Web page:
Floodproofing is one way to minimize property loss due to floods. Floodproofing may involve building walls or levees, elevating or moving structures, or sealing the structure.
Reduce or avoid flood losses by building above the
Base Flood Elevation.
Did you know?
The Base Flood Elevation (BFE) is the elevation to which floodwater is anticipated to rise during the base flood. BFEs are shown on Flood Insurance Rate Maps and on the flood profiles. The BFE is the regulatory requirement for the elevation of structures. The relationship between the BFE and a structure's elevation determines the flood insurance premium.
Pinellas County enforces specific building regulations to protect people and buildings from flooding while maintaining natural floodplain functions.
Building new construction above the Base Flood Elevation is cost effective and Pinellas County requires that new or substantially improved buildings be built at least 1 foot above the base flood elevation. Building above that may discount your flood insurance premiums even more. Find out what the Base Flood and Design Flood Elevations are BEFORE you develop your plans.
Substantial Improvement, Substantial Damage
and the “50% Rule”:
The National Flood Insurance Program and Pinellas County regulations require improvements to structures within a Special Flood Hazard Area must meet current construction standards including elevating the building to one foot above the 100-year flood elevation if the improvement is 50% or more of the market value of the property.
Understand the long-term costs and benefits when considering your options for repairing, rebuilding, or relocating.
- Substantial Damage - occurs when the cost of restoring the structure to the condition before the damage would equal or exceed 50 percent of the market value of the structure before the damage occurred. (Note: The cost of the repairs must include all costs necessary to fully repair the structure to its “before damage” condition, including labor.)
- Substantial Improvement - any reconstruction, rehabilitation, addition, or other improvement of a structure, for which the cost of equals or exceeds 50 percent of the market value of the structure before the "start of construction" of the improvement.
This term includes structures which have incurred "substantial damage," regardless of the actual repair work performed. The term does not, however, include either:
- Any project for improvement of a structure to correct existing violations of state or local health, sanitary, or safety code specifications which have been identified by the local code enforcement official and which are the minimum necessary to assure safe living conditions; or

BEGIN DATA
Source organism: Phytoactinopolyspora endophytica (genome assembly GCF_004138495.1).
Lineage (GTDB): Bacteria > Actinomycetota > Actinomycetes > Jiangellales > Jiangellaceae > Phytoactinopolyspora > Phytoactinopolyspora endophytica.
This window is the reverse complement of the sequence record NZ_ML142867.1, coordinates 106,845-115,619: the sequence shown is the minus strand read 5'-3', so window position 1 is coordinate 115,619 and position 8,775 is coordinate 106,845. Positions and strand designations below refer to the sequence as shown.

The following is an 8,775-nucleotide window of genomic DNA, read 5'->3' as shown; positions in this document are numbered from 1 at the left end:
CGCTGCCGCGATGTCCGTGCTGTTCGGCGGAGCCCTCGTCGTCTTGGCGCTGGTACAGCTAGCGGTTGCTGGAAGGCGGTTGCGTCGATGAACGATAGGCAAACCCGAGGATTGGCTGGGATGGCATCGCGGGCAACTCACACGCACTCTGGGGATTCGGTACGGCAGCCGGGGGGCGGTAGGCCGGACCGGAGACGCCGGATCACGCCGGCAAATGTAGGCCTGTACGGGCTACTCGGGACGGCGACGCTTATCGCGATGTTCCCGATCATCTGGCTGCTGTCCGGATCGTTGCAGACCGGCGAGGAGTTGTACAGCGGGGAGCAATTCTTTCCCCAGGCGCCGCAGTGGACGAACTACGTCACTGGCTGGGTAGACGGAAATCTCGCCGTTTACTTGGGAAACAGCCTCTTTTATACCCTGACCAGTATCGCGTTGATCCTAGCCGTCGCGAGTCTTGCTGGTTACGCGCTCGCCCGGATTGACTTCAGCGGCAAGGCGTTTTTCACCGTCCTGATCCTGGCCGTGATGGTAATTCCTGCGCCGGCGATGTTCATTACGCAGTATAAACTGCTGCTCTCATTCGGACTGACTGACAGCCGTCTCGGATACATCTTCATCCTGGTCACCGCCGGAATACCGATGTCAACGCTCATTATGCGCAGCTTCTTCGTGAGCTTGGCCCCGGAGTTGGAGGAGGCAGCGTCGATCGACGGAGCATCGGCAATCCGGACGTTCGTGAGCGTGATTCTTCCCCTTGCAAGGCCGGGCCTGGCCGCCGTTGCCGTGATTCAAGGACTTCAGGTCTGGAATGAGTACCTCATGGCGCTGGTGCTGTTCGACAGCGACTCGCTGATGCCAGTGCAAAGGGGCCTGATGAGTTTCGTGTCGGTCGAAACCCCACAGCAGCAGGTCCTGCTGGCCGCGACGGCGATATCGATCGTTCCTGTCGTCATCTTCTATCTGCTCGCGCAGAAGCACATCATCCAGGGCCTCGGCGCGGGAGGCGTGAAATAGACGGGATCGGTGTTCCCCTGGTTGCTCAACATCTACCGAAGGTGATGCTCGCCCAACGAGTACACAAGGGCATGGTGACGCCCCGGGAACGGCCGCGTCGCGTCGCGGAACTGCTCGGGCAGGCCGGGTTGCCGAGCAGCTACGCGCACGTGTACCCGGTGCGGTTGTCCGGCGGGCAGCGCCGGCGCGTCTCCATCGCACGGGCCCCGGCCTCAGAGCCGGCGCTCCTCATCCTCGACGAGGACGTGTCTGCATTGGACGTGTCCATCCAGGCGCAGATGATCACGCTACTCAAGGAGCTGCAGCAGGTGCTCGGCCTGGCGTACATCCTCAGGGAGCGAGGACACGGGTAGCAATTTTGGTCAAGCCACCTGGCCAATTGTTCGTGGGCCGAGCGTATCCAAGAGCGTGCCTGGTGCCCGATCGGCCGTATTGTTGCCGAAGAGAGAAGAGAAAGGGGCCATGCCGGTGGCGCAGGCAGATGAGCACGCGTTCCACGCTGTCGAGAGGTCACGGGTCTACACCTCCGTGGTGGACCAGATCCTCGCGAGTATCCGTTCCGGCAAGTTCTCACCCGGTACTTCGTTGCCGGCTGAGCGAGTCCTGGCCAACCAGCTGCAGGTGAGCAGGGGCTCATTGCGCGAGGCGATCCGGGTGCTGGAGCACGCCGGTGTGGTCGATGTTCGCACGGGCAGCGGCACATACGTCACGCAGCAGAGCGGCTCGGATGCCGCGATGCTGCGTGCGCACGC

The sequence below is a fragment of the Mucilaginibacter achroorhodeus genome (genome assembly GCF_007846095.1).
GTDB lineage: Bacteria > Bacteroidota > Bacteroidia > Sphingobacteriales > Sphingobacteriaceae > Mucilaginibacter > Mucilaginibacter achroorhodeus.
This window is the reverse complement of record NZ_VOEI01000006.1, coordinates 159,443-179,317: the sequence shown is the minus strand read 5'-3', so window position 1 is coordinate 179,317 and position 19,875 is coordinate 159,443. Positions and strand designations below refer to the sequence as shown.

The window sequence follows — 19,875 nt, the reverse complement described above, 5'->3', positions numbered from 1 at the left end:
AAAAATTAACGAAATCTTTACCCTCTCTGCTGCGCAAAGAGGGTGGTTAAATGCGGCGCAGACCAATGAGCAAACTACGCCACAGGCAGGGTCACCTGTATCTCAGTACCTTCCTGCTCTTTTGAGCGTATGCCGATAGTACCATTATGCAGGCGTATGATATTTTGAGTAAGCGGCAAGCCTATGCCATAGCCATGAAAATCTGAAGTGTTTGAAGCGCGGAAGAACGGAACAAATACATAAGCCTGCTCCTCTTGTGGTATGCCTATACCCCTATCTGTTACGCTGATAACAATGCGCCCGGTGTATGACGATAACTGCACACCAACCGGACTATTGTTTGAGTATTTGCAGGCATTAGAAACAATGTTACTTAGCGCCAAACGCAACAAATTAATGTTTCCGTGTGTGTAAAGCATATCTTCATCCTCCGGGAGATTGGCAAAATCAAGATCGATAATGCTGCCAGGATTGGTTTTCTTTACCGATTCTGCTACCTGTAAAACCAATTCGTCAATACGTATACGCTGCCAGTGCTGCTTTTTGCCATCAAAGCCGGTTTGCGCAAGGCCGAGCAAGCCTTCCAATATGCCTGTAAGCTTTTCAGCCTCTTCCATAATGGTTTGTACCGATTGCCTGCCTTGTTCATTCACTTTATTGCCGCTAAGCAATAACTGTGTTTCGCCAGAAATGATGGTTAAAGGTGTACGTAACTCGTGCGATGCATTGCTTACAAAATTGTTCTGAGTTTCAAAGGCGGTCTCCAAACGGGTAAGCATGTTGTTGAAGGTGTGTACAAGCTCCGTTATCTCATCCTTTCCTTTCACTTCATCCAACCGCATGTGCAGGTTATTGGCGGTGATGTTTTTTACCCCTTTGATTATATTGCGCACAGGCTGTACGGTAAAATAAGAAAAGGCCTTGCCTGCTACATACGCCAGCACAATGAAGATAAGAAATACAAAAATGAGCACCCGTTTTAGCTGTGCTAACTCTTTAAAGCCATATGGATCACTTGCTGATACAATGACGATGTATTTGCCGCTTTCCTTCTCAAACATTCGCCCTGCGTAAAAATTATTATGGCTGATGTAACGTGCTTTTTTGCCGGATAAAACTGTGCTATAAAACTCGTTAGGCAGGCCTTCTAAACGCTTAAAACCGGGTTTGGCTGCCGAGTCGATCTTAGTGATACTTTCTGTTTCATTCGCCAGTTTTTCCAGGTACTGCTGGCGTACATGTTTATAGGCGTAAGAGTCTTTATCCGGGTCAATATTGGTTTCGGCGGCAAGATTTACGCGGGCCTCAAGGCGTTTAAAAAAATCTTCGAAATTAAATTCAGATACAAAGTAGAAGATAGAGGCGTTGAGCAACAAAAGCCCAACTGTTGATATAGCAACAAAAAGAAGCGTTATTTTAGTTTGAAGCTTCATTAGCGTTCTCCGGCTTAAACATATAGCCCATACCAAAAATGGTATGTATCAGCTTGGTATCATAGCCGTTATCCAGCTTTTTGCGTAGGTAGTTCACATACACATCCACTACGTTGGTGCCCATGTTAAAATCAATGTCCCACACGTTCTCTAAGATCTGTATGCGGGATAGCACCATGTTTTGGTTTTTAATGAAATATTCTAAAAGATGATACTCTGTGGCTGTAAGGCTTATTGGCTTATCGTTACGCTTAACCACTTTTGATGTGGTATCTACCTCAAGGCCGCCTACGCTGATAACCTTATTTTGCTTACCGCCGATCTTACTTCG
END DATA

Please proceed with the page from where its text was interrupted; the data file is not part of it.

- Any alterations of a "historic structure," provided that the alteration will not preclude the structure's continued designation as a "historic structure.
- Required permit
If you see illegal development in the floodplains, please report the issue.
Protecting your property from flooding can involve a variety of actions:
- Following building requirements
- Elevate your utilities
- Build with flood resistant materials
- Raise electrical system components
- Install sewer backflow valves
- Keep lawn waste and trash out of storm drains and waterways
Floodproofing is one way to minimize property loss due to floods. Floodproofing may involve building walls or levees, elevating or moving structures and sealing structures.
Most of these actions, especially those that affect the structure of your building or their utility systems, should be carried out by qualified maintenance staff or licensed contractors. One example of flood protection is using flood-resistant construction materials. Please make sure to check with your insurance provider prior to making any modifications to your property and verify any reductions in premiums that may result from your proposed modifications.
Pinellas County Flood Information Services can provide you with information on techniques to reduce property loss and provide guidance on reducing your property’s vulnerability to flood damage. Call (727) 464-7700 for more information.
Did You Know?
Pinellas County staff will provide one-on-one consultations, site visits, and advice about property protection measures, such as retrofitting techniques and drainage improvements.
Contact Pinellas County Flood Information Services at
Remember... "Only Rain Down the Drain" will prevent flooding from clogged storm drains and waterways. Surface water runoff is affected by natural and man made features and is channeled through inlets and pipes, swales, ditches, ponds and lakes, ultimately flowing into the surrounding bays and the Gulf of Mexico.
Maintenance of these drainage features is important since debris obstructs the flow of water causing street and yard flooding, as well as possible damage to homes and structures. To achieve the best flow capacity, the Pinellas County Public Works performs scheduled inspections and maintenance of major drainage systems that include removal of high weeds, clippings, branches or other debris.
It is illegal to dump unauthorized chemical, sediment or waste materials into storm sewer systems, streams or bays in Pinellas County.